We were enjoying the annual Christmas party at Boon Hills Baptist Church. Turnout was good, and the kids all seemed to be enjoying themselves. Santa Claus showed up promptly at 7:00, handed out presents and candy, posed with the kiddos for photos, and left promptly at 7:15. (Seems Santa had to get changed and hurry back in time for the meal.) I was seated with my family, eating turkey, mashed potatoes with gravy, green bean casserole, cranberry sauce and my favorite, mac and cheese, when my cell phone rang. This was odd – the church is located in a dead zone, signal wise, and I’d never been able to get a call in or out in this neck of the woods. Nonetheless, my phone rang, and it was a number I didn’t recognize.
“Hello?” I answered, with a “WTH?” glance at my wife.
I heard a clicking sound and thought “telemarketer.” Then, as if from far away, I heard a voice in a strange dialect – no, another language! – followed a couple of seconds later by a choppy, heavily-accented English voice.
“Hey, how you doing?” It sounded like one of those robo-calls.
Still looking at my wife, who now was giving me a “WTH?” look of her own, I said, “Uh … I’m fine, how are you?”
There was a pause, followed by my question translated into some other language, followed by the response, followed a few seconds later by the robo-English translation.
“I am good, good. This is Russia.”
I frowned. All around me, children and grown-ups, my own parents and children included, celebrated Christmas. Everyone was having a great time – except me. Here I was, on the phone with a damn prank caller.
“I’m sorry, this is who?”
Again the pause, the translation, the response, et cetera. I was already tired of the conversation and ready to hang up. “This is Russia,” came the answer.
“Uh, did you say this is Russia?”
Pause, translation, etc.
“Yes, this is Russia. So, what are you doing?”
“Um … I’m at a party.”
“A party, what sort of party?”
I gave my wife a look that unequivocally said, “This is crazy!” By now my side of the conversation had attracted the attention of a couple of other people; otherwise, the celebration proceeded as normal.
“A … Christmas party?” I said, with the interrogative inflection, because I simply couldn’t believe what I was saying.
“Christmas, what is that?”
“Um … it’s where we celebrate the birth of Jesus, and exchange gifts and eat, and have a good time.”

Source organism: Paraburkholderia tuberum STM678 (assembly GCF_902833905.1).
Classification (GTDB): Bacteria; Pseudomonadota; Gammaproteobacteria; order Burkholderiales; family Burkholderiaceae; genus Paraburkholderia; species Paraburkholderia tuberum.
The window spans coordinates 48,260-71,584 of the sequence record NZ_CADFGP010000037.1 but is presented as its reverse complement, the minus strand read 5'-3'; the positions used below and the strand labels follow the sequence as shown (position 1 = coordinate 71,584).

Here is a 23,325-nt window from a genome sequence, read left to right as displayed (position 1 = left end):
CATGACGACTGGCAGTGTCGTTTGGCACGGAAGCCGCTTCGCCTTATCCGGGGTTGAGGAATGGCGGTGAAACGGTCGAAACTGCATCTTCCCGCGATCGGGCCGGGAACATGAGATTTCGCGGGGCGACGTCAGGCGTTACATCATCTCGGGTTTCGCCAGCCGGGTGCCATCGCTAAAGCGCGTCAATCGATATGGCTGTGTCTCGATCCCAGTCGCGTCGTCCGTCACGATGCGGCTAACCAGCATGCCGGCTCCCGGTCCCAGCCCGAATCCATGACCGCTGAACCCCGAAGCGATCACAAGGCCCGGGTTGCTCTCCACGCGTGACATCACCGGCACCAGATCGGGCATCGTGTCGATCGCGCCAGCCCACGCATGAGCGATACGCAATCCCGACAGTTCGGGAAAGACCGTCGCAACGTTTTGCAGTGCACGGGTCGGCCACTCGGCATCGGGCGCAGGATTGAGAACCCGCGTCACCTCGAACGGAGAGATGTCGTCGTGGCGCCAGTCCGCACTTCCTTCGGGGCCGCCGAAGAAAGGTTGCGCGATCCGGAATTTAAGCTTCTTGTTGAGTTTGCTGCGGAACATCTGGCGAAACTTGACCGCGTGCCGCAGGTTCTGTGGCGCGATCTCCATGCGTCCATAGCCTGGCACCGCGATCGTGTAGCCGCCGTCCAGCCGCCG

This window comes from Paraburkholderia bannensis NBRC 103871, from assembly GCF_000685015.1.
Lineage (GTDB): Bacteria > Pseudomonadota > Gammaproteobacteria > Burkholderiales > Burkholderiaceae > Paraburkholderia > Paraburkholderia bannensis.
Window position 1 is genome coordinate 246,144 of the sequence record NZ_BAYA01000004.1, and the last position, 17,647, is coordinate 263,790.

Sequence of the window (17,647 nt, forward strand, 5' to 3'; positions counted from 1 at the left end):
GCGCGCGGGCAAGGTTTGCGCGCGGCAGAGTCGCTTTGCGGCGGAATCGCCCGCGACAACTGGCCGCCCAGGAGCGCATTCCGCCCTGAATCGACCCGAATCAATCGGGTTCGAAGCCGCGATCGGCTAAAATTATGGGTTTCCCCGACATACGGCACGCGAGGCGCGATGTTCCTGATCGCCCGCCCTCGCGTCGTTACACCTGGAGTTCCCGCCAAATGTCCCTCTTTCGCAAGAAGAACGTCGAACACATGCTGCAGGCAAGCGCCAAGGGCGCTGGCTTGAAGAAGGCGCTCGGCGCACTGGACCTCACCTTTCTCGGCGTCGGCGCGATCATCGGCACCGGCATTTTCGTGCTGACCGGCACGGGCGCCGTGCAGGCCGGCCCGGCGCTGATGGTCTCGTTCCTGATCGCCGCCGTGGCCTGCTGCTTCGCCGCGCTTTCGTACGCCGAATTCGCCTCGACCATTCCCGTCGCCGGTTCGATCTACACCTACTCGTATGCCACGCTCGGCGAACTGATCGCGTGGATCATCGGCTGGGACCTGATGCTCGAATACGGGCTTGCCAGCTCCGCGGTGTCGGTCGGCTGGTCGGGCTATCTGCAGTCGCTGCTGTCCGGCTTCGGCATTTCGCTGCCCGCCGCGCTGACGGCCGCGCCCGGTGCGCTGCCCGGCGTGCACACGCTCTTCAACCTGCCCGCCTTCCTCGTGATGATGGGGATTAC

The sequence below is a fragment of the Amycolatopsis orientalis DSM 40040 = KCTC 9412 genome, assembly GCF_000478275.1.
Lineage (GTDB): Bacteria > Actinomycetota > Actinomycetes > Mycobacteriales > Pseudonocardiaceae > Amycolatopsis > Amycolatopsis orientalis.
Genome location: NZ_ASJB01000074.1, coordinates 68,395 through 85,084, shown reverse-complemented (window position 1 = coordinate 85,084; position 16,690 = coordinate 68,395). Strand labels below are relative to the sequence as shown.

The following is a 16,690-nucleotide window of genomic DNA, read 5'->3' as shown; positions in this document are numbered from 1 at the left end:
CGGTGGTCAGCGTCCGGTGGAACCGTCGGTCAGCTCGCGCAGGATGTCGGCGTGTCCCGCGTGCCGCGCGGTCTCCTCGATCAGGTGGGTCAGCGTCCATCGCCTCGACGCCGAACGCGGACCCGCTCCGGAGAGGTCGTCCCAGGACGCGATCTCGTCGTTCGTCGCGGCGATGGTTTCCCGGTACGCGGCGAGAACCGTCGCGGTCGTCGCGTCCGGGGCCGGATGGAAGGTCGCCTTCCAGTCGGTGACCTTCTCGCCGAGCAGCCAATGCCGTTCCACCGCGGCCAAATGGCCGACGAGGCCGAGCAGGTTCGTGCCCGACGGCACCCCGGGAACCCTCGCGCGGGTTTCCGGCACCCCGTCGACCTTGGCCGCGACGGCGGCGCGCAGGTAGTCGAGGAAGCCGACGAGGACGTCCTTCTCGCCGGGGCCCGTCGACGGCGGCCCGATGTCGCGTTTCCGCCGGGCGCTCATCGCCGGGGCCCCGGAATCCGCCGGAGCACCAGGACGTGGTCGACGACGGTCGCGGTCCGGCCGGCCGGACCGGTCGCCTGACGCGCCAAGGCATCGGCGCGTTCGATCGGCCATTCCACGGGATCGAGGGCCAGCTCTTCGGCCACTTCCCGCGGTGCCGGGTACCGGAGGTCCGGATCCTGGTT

“Jesus, who is that?”
“OK, who exactly is this? Why are you speaking in a foreign language?” My parents were standing nearby, listening. Meanwhile, a handful of younger kids were hiding under the buffet table from their cousins, who wanted to steal their toys.
“Yes, as we said, this is Russia.”
“What does that mean, this is Russia?”
“We would like to discuss the nuclear situation.”
I had to laugh. “The what?”
“The nuclear situation. We are ordering you to surrender now.”
My dad sat down next to me, looking both amused and concerned at the same time – a trick I’d only just begun to practice with my own kids.
“Um … I don’t think I understand.”
My voice must have carried a certain amount of emotion, which is unusual for me, as I am normally a calm guy. People were now beginning to turn around and stare, their faces scrunched in curiosity. My wife placed a hand on my leg, as if to quiet me down.
“Stand down your forces or face annihilation within the hour.”
“I beg your pardon?!”
“Stand down or United States will fall. One hour, you have.”
I guess everyone could tell from the look on my face that I was in the middle of something truly crazy. The church had gone quiet; even the kids were watching me. My wife’s lovely brown eyes were getting wider and wider.
“I’m — I don’t — I don’t have the authority to do that,” I replied. “I don’t have access to … military … stuff.”
“Who is speaking, please?”
“You should know!” I cried. “You obviously have hacked my phone!”
There was a pause of about ten seconds, during which I silently mouthed to everyone watching, “THIS IS ABSOLUTELY INSANE.”
Then my caller replied, “Please tell us who is speaking, please.”
I sighed with an eye roll. “This is Marvin Fuller, who is this?”
Another lengthy pause. Everyone, including me, hung on each passing second. Then the caller said, somewhat awkwardly, “Hey. How you doing?”
Now I was confused; we seemed to have reset the conversation. “I’m fine. How are you.”
“I’m doing good.” The robo-voice sounded suspiciously cheerful. “We would like you to forget this call, please.”
“Forget this call?”
“Please do enjoy your Jesus party.”
“Um … thank you.”
“Have a nice day. Surrender, United States.”
There was a click, and the voice was gone. I lowered the phone, staring at it as if it contained a monster. My dad clapped me on the back. “Everything OK?” he asked in that booming voice of his.
I glanced at him and grinned. “Yeah, sure. I … I guess.”
He grinned toothily. I could smell egg nog on his breath. “Good! Great.”
The party quickly swung back into gear. My wife returned to her mom, meatball plate and glass of 7-Up punch. I tucked my phone away and tried my best to do as the caller instructed – to forget about the call. For some reason, I could get neither the voice nor its … order ... out of my head. Had the Russian-speaking caller tried to … brainwash me?
I drank a glass of egg nog and, still reeling from the phone call, excused myself to catch a breath of fresh air. The woods sighed all around me, dark shapes swaying in the cold wind. I saw the moon through the trees, a silver coin in the void.
Beneath it streaked an object, arcing across the sky, east to west. It seemed to leave a contrail. I thought it looked like a giant sparkler.
Shivering, I went back inside.